Having followed the rules on social distancing appears to have had a desirable effect.
The government has announced we are to have some social flexibility and what a delight that will be in tandem with the sunny forecast. Hopefully this will lift our spirits and have some beneficial effects. However much we remain cautious and vigilant.
FIWAL Execs continue to have our meetings on Zoom which, for those of you who are reluctant to try it, has become very easy to access and understand and an excellent alternative to meetings in person. Our WhatsApp forum remains very active for sharing ideas, humour and various greetings and support for those who need it.
I have have had plenty to read and watched a plethora of streamed programmes. So because of Covid-19 I thought I might share with you what I have learned about an extraordinary woman who is very little known and deserves celebrating.
June Almeida (nee Hart) was born in Glasgow 1930. She was a bright girl who had ambitions to go to university. However, due to the the family’s lack of funds she dropped out of school at the age of 16yrs and found a job in Glasgow Royal Infirmary as a lab technician analysing microscopic tissue samples. She moved to St. Bartholomew’s Hospital and met Enriques Rosalio Almeida, a Venezuelan artist. They married and emigrated to Canada and June worked in the Ontario Cancer Institute in Toronto. She was now using electron microscopes (giving much more detail) where she developed a revolutionary technique for describing the structure of viruses. She identified several viruses, and published widely.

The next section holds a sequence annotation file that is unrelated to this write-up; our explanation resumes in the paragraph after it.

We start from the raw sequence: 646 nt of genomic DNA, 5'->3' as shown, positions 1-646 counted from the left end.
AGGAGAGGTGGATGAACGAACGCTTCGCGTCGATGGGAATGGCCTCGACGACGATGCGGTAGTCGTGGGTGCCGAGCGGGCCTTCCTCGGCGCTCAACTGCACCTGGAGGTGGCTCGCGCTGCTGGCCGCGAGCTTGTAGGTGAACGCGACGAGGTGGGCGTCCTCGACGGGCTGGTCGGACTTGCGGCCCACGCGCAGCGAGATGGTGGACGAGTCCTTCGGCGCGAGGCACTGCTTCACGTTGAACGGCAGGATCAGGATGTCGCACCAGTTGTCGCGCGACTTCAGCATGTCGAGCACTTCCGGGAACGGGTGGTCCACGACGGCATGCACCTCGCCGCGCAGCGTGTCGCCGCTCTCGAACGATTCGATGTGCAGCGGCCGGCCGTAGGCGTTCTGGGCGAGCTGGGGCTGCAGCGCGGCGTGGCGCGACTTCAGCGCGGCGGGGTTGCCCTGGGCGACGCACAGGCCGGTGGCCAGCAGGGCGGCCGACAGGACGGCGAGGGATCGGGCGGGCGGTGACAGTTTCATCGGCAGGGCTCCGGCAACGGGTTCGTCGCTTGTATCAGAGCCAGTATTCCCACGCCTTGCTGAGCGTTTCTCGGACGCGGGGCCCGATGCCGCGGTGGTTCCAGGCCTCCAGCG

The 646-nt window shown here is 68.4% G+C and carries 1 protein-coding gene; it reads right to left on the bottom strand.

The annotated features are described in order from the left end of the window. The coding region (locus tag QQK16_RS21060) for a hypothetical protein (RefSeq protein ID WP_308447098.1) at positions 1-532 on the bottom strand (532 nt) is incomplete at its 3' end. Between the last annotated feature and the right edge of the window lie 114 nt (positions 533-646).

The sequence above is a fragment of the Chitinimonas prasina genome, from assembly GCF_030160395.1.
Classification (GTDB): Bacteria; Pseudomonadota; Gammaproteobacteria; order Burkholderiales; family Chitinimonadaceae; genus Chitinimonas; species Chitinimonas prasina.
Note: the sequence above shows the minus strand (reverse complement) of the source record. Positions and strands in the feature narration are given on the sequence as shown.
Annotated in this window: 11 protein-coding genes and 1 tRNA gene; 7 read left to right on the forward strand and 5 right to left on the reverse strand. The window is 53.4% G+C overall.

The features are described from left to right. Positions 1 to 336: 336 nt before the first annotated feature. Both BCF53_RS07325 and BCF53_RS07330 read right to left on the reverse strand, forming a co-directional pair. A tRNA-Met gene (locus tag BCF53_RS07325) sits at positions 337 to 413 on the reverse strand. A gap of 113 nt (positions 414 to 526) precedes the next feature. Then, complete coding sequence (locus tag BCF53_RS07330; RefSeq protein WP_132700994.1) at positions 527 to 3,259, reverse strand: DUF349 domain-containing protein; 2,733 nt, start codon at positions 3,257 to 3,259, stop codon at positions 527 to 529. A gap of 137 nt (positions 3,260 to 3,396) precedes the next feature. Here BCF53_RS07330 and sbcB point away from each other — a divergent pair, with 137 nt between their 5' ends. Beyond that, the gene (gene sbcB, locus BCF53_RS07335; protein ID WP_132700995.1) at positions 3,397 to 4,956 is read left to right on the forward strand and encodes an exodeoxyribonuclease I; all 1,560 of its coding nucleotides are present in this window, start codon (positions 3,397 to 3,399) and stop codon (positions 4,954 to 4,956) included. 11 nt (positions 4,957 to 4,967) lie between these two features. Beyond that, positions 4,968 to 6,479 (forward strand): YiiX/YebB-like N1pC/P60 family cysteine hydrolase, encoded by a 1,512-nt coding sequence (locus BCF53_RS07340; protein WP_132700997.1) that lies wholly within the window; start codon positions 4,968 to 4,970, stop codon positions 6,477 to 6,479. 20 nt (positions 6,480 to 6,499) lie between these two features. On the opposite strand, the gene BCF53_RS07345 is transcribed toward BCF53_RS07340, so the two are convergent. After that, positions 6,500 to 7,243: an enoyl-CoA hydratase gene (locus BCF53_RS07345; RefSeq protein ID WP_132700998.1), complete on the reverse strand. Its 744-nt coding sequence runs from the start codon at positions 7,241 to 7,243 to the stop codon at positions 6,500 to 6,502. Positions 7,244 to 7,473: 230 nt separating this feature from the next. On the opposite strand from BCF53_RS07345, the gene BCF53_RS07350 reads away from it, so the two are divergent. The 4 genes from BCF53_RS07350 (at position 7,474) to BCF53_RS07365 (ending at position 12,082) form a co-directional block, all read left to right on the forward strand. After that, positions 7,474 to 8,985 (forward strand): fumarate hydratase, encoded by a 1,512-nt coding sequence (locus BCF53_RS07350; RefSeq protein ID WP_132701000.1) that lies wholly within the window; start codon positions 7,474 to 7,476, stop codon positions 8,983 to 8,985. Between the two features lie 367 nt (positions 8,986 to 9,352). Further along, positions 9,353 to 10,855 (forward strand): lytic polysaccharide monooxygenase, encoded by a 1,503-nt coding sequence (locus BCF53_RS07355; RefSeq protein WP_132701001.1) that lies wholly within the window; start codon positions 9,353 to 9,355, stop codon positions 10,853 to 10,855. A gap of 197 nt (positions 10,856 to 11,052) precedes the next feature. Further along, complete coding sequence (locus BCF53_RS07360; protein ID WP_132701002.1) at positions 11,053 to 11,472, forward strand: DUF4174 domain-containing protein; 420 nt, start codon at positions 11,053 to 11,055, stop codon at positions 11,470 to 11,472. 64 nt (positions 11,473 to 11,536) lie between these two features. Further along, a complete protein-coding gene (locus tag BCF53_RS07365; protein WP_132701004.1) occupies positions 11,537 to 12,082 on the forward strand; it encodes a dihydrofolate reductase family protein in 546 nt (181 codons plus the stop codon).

She returned to London to St. Thomas’s Hospital Postgraduate Medical School and was approached by Dr. David Tyrrell in 1964, who wanted her to look at a particular virus he could not identify. She recognised others she had seen like it from small animals (mainly chickens and mice). She described the virus as a halo like image which looked like a crown, and this was given the Latin translation, Corona. Years earlier when she first published her images of Corona they were rejected, considered to be out of focus! She retired in 1985 but was invited back to St.Thomas in an advisory role. She died in 2007 in East Sussex.
I look forward to seeing your online events on Dateline.
I especially look forward to seeing as many of you as possible at our AGM June 9th on Zoom 10.15am for 10.30 start.
Wishing you all a healthy June as we adapt to a more flexible lifestyle and hopefully we are able to see at least some of our friends and family.
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